The University of Waikato - Te Whare Wānanga o Waikato
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Click along the gray tabs below for instructions and links to other pronunication resources. Please note: For these pages we recommend using Safari, Firefox, or Internet Explorer. Some features in the pages are not supported in Chrome.

/θ/ - earth, thousand, author

/ʒ/ - casual, measure

/l/ - flower, yellow, lollies, label

/v/ - valve, velvet, violin

How to use this tool to record your voice:

You need a headset and microphone to use this tool, (and the latest Java plug-in installed on your computer).

Each pronunciation page has sound files of a native speaker saying words and phrases using the target sound. You can use the Nanogong recording applet, demonstrated in the image below, to record your voice and compare your pronunication with the native speaker.

image with four instruction boxes with instructions on how to use the nanogong applet to record
The image above shows how you can 1) click on the red button to record your voice. When you have finished recording your voice, you can 2) click on the black square button to stop recording. To listen to your voice 3) click on the triangle play button. You may 4) record as many times as you please. When you close the browser your recording is gone. (You should see short green horizontal lines while you are recording your voice. If there are no green lines then the program cannot hear you. You should check the microphone setting on your computer, or update your java plug-in.)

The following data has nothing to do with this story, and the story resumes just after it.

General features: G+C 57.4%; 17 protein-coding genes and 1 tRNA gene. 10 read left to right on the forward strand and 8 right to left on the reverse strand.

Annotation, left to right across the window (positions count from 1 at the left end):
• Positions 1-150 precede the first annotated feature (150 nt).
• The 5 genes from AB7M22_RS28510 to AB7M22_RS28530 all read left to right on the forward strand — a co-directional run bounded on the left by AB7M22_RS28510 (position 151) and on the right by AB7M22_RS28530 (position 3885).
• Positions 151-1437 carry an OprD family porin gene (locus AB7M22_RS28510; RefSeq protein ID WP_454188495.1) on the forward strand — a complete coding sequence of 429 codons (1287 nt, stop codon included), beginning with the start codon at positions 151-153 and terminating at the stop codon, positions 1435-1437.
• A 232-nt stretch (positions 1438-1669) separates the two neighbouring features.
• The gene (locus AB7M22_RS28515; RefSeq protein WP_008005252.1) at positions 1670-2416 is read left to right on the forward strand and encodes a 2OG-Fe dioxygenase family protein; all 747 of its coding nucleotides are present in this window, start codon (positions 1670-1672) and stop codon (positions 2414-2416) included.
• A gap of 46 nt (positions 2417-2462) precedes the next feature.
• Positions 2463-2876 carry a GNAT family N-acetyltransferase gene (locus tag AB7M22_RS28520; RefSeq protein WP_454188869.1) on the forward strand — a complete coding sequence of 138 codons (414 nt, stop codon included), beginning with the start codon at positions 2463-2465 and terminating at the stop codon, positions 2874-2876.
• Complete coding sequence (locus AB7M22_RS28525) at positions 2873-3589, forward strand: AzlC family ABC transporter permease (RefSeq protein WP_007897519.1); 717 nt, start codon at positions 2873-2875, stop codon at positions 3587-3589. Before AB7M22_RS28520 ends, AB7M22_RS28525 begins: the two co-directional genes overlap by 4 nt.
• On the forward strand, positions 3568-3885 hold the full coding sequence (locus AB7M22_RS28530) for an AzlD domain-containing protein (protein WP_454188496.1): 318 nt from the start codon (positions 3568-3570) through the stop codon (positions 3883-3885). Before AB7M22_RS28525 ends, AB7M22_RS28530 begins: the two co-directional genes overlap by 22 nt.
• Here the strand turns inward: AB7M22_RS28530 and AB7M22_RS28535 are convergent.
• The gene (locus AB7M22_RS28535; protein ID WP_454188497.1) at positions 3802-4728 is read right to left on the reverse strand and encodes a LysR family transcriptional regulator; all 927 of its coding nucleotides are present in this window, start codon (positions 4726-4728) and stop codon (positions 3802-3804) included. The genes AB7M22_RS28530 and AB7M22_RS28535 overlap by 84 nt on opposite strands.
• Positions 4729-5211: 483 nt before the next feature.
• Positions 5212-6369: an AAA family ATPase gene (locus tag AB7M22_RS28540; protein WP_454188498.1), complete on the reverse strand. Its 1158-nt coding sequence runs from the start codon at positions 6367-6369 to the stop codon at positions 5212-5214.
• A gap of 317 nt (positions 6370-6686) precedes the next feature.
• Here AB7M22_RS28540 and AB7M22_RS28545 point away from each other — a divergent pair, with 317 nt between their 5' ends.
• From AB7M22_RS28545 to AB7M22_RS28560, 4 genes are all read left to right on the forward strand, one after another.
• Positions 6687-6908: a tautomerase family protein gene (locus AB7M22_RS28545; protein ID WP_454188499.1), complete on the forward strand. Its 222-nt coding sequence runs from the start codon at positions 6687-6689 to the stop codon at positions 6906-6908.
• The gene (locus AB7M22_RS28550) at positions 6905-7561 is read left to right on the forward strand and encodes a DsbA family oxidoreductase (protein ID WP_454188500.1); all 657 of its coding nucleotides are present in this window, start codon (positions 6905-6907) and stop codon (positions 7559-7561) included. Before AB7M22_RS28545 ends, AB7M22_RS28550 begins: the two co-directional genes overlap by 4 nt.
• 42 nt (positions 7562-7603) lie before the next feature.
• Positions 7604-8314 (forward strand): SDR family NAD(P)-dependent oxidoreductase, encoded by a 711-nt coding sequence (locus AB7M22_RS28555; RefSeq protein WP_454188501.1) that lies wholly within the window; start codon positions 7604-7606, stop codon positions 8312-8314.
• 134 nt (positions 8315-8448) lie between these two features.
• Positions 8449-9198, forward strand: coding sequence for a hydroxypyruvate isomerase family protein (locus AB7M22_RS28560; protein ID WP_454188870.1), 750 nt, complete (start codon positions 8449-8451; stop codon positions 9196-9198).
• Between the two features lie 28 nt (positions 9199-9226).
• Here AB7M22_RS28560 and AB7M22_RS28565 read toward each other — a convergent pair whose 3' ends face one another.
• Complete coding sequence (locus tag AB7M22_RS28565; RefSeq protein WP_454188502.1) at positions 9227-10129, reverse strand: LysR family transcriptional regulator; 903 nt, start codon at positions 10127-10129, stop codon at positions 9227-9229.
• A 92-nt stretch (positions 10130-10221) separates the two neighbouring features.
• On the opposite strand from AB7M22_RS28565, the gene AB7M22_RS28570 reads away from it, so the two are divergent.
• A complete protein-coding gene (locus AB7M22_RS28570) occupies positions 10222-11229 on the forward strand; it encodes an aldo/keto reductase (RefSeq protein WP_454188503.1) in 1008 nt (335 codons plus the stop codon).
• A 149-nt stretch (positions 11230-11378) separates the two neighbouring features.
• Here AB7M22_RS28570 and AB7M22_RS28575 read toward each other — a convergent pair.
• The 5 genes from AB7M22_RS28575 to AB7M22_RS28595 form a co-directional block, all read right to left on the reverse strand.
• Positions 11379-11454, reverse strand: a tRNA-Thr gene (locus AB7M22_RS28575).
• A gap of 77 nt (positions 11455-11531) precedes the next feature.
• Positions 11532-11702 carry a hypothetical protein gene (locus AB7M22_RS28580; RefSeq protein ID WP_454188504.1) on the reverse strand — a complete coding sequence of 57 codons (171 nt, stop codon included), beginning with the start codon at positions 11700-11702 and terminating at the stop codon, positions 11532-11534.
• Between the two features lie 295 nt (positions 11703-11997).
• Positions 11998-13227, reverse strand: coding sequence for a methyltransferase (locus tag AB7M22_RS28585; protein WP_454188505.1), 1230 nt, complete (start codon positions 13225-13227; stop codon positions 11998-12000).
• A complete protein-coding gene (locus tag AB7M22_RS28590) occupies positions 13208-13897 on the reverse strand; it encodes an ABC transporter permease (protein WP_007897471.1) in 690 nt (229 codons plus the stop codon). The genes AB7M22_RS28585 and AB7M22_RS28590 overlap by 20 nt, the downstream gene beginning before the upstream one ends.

The author of these self-access pronunciation pages is Katherine Gilliver-Brown of the University of Waikato Student Learning department. They provide a tool by which students can actively compare their pronunciation of English sounds with that of a native speaker by recording their voices into the browser.

Thank you to the following people:

  • WCeL (Waikato Centre for eLearning), particularly to Derek White, and Troy Williams. To Derek for helping identify Nanogong as the ideal recording applet, and to Troy for helping me understand multi-dimensional arrays in js and the odd tweak at my code to make it better!
  • The University of Waikato Webteam particularly Georgina Allbrook and Douglas Davey, for being inspired enough by my first prototype to make suggestions to improve the appearance and usability of this interface.
  • My colleagues at Student Learning for their encouragement.

The tools used in these pages are Nanogong, the voice recording applet provided free on the web, and jquery jplayer.

Enjoy - Katherine